A day in Palma
The Balearic Islands are a destination that is worth visiting at any time of the year, but, as during the summer there is a large volume of tourists in Palma, this time is ideal to visit the Mallorcan capital. Mallorca has beautiful corners to discover and visiting the city at least for a day is a must during your stay on the island. Take note and write down this little guide on what to do in Palma de Mallorca for a day!
Palma has one of the old towns with the most impressive heritage legacy that, in addition, can be explored on foot, all the places of interest are very close!
Plaza de Cort
We start our route in the Plaza de Cort, located in the heart of Palma. Its olive tree of more than 600 years is one of the most typical meeting points of the capital and one of the best starting points to get to know the city.
In the square the Town Hall of Palma stands out and connects with endless cobbled streets full of charm and perfect to get lost among the iconic buildings, palatial houses and the best local shops, cafes, bars and restaurants in the city.
Church of Santa Eulalia
Right next to the Plaza de Cort there is another small square where the church of Santa Eulalia is located, one of the most characteristic temples of the tenth century of the time of the Kingdom of Mallorca, since in it the king of Mallorca, Jaime II, was crowned.
The Arab baths of Palma de Mallorca
We continue strolling towards the sea and we reach the Arab baths of the eleventh century. What was once a hot bath room is now one of the few samples left of Muslim architecture in Mallorca.
Walking through the narrow alleys and discovering the most beautiful corners of the old town, we arrive at the Plaza Mayor, where the Inquisition was based until 1823 and which, today, connects with some of the most important shopping streets in Palma: San Miguel, Jaime II, Colón and Sindicato.
Tour part of the old walls
We go down the streets and with a salt water scent, we reach the walls of Palma. Today, there are sections that have been rebuilt and it is possible to stroll through part of the whole wall that surrounded the Mallorcan capital. These types of constructions were very common in some Mediterranean cities and served both as a limitation with the sea and to protect citizens from invaders.
The Cathedral of Mallorca
The wall connects with the Cathedral-Basilica of Santa María de Palma de Mallorca, the icon par excellence of the city and one of the most beautiful cathedrals not only in Spain, but in Europe. La Seu, as Mallorcans know it, is the second tallest Gothic cathedral in the world and has the largest rose window among all European Gothic cathedrals.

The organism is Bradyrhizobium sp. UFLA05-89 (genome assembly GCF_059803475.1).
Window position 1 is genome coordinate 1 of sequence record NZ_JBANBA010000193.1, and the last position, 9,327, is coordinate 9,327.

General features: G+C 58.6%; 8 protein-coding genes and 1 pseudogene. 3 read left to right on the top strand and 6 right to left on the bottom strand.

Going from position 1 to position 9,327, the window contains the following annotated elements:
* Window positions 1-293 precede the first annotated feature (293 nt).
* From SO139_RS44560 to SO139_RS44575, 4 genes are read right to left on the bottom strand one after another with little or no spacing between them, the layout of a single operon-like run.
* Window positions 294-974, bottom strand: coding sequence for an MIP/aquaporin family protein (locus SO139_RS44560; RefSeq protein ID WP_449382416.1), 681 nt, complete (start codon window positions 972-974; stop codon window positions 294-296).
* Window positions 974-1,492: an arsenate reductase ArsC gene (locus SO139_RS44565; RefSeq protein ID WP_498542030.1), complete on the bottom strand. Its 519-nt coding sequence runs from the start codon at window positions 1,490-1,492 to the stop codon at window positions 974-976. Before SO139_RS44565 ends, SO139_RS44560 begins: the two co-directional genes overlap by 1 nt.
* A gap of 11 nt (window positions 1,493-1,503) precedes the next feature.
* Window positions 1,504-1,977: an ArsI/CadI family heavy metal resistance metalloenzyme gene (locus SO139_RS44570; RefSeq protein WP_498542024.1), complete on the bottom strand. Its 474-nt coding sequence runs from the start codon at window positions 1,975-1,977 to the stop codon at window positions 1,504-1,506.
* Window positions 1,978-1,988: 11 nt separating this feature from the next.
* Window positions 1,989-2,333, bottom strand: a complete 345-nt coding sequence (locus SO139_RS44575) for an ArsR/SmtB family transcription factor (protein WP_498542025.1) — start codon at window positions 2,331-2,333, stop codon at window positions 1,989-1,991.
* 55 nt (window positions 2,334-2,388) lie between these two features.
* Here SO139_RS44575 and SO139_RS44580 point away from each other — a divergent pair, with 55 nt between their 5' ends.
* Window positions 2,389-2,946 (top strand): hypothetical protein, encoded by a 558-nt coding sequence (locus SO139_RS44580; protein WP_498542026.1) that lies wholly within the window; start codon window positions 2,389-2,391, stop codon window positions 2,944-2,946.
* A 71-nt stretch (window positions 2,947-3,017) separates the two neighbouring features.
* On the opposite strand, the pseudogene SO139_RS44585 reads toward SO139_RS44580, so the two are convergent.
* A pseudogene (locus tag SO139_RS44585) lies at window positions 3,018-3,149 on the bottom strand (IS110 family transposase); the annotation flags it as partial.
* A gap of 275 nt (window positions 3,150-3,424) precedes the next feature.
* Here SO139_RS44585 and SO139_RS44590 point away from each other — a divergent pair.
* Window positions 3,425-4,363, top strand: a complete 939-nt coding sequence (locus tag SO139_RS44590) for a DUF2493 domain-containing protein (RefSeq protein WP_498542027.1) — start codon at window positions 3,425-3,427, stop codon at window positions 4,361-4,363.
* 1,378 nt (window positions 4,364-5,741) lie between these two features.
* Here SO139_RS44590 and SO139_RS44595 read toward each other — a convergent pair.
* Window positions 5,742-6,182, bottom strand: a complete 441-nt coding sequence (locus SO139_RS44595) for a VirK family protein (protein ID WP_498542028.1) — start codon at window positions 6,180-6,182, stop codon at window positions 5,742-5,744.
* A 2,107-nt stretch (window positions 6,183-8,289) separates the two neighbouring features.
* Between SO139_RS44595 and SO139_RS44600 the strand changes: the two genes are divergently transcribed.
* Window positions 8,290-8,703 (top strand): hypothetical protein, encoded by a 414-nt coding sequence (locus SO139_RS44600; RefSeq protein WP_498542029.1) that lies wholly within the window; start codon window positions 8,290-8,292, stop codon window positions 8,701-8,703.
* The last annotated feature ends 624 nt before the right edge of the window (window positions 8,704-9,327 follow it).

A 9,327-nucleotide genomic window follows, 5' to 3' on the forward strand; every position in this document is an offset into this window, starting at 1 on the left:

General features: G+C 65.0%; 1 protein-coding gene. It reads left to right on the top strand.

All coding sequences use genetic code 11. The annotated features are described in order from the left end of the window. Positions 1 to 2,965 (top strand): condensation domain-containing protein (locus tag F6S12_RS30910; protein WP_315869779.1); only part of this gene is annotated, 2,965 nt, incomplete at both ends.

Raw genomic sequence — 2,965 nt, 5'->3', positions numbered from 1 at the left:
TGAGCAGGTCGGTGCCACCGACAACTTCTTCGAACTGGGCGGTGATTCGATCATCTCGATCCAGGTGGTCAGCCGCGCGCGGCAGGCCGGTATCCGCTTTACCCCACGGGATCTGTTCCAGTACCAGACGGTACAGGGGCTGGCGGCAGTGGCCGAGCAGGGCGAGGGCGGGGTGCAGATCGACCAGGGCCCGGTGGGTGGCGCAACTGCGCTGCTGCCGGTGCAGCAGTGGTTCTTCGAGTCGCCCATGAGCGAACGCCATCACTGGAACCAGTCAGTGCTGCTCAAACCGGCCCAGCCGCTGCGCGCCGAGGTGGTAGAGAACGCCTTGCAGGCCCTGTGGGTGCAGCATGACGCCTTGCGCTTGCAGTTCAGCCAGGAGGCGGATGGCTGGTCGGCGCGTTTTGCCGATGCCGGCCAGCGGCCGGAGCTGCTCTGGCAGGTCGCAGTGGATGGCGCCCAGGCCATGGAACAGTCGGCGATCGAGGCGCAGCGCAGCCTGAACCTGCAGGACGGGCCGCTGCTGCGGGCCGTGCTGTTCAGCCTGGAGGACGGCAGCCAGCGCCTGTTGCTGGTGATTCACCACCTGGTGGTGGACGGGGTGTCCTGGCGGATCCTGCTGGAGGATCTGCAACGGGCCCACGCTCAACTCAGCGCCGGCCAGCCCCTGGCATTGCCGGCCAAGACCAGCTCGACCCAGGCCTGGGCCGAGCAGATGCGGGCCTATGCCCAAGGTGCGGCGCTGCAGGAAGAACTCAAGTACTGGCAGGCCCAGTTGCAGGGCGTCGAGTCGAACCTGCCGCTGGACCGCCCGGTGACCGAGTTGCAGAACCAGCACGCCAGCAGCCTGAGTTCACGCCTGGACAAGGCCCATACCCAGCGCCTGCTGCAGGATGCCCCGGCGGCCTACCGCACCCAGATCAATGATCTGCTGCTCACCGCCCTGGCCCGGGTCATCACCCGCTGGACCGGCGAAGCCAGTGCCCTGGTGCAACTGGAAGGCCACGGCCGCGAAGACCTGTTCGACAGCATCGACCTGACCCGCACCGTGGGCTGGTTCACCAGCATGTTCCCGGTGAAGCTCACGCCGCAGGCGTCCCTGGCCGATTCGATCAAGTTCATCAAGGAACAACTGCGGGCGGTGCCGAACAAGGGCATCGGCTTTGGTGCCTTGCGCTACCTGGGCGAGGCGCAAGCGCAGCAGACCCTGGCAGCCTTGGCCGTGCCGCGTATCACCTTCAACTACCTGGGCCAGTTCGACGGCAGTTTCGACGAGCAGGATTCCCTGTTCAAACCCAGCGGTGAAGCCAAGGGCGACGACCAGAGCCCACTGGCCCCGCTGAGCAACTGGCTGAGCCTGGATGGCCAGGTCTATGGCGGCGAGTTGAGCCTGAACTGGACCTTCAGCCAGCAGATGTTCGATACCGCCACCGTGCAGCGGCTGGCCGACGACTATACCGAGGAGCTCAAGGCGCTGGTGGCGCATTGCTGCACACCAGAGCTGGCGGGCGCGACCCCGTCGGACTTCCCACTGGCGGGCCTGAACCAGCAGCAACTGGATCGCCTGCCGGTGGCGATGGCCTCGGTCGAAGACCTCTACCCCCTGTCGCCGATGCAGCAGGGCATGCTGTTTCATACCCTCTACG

Royal Palace of Almudaina
Right next door are the Royal Palace of the Almudaina and the Gardens of S’Hort del Rei. This building, which is the official residence of the King of Spain while in Mallorca, is considered a National Heritage Site. If you do not have much time, this is the best time of day to make these visits, but if you have a gap left at night, it is worth returning to the cathedral and the palace to contemplate the monuments with their lighting and see how they are reflected in the artificial lake, thus creating a unique mirror effect.
Paseo del Borne
At this point, perhaps it is a good time of day to pass by the Parc de la Mar, admire its beautiful artificial lake and head to The Paseo del Borne, Jaime III and the Paseo Mallorca: the three most luxurious shopping streets on the island.
The Sagrera promenade
Another interesting visit to do during our route is the Paseo Sagrera. It has some of the most emblematic buildings of the Balearic capital, as well as many bars and restaurants around it. Both the old Lonja de Palma, which can be visited for free, and the Consulate of the Sea are located on this promenade.
Following the route of the wall we arrive at Es Baluard: ramps, skylights, large interior balconies and a lot of art. This building is Palma’s contemporary art museum and features over 700 artworks by both local and international artists.
The port of Palma
To finish our route, what better than to walk the promenade? The marina of Palma is full of boats of all kinds, hotels, restaurants and bars that will undoubtedly make you close your day in the Mallorcan capital in the best way, since at night it is usually an area with a lively atmosphere.